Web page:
And while they allow photography of some exhibits with special permissions, they don’t allow those photos to be used in blogs or other on-line places so I didn’t take any photos of the art inside the buildings.

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Turner Field : This year one of the conference vendors hosted a party at Turner Field, so Scott was able to go visit this attraction, which was on the top of his list of things to see. There wasn’t a game that night (and actually the party was the night before their first home game of the season) but we got to eat and drink in one of the VIP boxes overlooking the field.

They also had the batting cages and pitching games open so Scott took several turns at bat hitting baseballs and also throwing pitches to measure your throwing speed (didn’t care about accuracy) which he seemed to really enjoy.

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Centennial Park : You might remember a few years back that Atlanta hosted the Centennial Olympics. Part of the area has been turned into Centennial Park. The evening we were there they had a free concert in the park and there were lots of families enjoying the park. There were several fountains, sculptures and public art in the park.

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Folk Art Park : Courtland St. bridge over I-75 near Ralph McGill Blvd. (no relation). This was very close to our motel and we stumbled upon this intersection that had several pieces of public folk art.

The first permanent outdoor tribute to folk art, the park was completed for the 1996 Centennial Olympic Games.

It currently seem to be in a state of disrepair and also a place where some homeless people hang out, although it seems that there are a few groups who want to make some improvements to the park, so hopefully that will happen.

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Underground Atlanta : this area was inadvertently created during the 1920s when construction of concrete viaducts elevated the street system one level to permit a better flow of traffic. Merchants moved their operations to the second floor, leaving the old store fronts for storage and service.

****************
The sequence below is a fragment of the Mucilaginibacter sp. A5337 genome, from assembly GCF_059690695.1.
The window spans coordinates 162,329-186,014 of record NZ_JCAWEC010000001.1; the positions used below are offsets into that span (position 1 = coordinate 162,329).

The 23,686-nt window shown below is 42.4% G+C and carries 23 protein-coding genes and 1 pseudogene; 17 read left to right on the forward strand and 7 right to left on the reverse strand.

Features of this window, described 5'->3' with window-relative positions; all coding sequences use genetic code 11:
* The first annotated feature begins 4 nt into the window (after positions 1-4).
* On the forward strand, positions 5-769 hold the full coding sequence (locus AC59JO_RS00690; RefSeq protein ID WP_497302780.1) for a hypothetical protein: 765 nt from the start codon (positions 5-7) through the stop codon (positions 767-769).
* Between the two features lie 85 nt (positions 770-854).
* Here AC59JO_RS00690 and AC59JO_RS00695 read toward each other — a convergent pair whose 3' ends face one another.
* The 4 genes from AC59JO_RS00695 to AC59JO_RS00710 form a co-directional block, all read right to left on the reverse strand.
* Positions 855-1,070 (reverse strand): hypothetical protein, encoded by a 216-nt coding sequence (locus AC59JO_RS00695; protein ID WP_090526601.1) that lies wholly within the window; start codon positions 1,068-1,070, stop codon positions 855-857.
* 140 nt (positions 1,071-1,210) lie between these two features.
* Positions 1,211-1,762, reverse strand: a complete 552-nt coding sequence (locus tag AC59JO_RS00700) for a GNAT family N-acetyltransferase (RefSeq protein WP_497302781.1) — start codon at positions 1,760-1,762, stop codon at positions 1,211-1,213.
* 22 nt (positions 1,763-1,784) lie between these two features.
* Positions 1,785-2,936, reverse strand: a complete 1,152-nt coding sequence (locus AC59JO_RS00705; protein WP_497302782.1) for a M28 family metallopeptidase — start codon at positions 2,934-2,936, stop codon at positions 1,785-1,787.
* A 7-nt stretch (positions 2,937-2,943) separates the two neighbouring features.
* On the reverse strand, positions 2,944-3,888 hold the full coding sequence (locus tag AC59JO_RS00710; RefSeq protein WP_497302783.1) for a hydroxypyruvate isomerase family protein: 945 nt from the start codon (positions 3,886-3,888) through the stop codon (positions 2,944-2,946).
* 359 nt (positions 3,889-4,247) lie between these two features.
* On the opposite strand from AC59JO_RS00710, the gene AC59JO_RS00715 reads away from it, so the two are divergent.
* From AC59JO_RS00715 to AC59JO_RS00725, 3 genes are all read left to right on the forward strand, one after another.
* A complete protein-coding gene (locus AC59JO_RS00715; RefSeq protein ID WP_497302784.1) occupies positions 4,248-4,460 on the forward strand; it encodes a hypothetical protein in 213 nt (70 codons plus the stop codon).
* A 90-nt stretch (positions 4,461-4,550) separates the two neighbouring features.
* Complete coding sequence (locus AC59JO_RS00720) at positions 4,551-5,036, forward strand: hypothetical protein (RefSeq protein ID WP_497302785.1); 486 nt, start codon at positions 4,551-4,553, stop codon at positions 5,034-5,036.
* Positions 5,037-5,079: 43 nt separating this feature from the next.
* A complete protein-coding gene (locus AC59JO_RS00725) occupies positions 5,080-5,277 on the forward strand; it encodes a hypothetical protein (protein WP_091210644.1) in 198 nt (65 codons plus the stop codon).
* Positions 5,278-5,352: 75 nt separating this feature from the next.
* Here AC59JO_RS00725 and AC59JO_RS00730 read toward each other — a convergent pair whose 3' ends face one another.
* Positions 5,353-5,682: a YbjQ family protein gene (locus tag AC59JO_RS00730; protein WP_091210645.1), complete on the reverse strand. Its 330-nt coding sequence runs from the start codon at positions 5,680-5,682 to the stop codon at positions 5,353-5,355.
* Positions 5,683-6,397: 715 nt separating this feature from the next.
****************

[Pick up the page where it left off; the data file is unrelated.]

In 1968 the five-block area was declared an historic site. Many significant architectural features survived from original storefronts. One year later, Underground Atlanta opened as a retail and entertainment center. In 1980, the it was closed due to construction of the rapid transit but was reopened in 1989 and aimed at preserving and revitalizing the center of Atlanta.

Back in the 1990s my one and only business trip was to Atlanta for computer training and I remember going to a comedy club in Underground Atlanta and I really liked the architecture.

Unfortunately it seems that Underground Atlanta is yet another victim of the economic downturn and while we were still able to enjoy the unique atmosphere, many of the shops were closed and the ones that were open seemed to sell a lot of trinkets. Hopefully it will turn around in the future.

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A short trip outside of Atlanta :

Arabia Mountain Heritage Area : located 20 miles east of Atlanta and features some large rock outcrops and is also home to several rare plants that are unique to these granite outcrop environments. In the spring, pools of red plants called Diamorpha can be seen for great distances.

We arrived early and parked in the small south parking lot, which was full by the time we left. The rock outcrops start right beyond the parking lot. The best time to go is when it’s overcast because there isn’t much shade.

There are rock cairns (piles of stones) that mark the path. The elevation doesn’t seem that high but there was a nice view from the top of Bradley Mountain.
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Marietta Square : Marietta is located 20 miles north of Atlanta just of I-75. Marietta Square is a quaint little downtown area with unique shops and restaurants, and on Saturday mornings from April through November they have a farmer’s market.

The highlight of this detour was eating at the Australian Bakery where they feature Aussie Meat Pies. I had the chicken vegetable pie and Scott ate a spinach and feta breakfast pie, which was similar to quiche and we shared an apple slice (a pastry) that was very yummy!

If you want to see more photos, you can do so by clicking here.

To read about some Atlanta accomodations and dining, click here.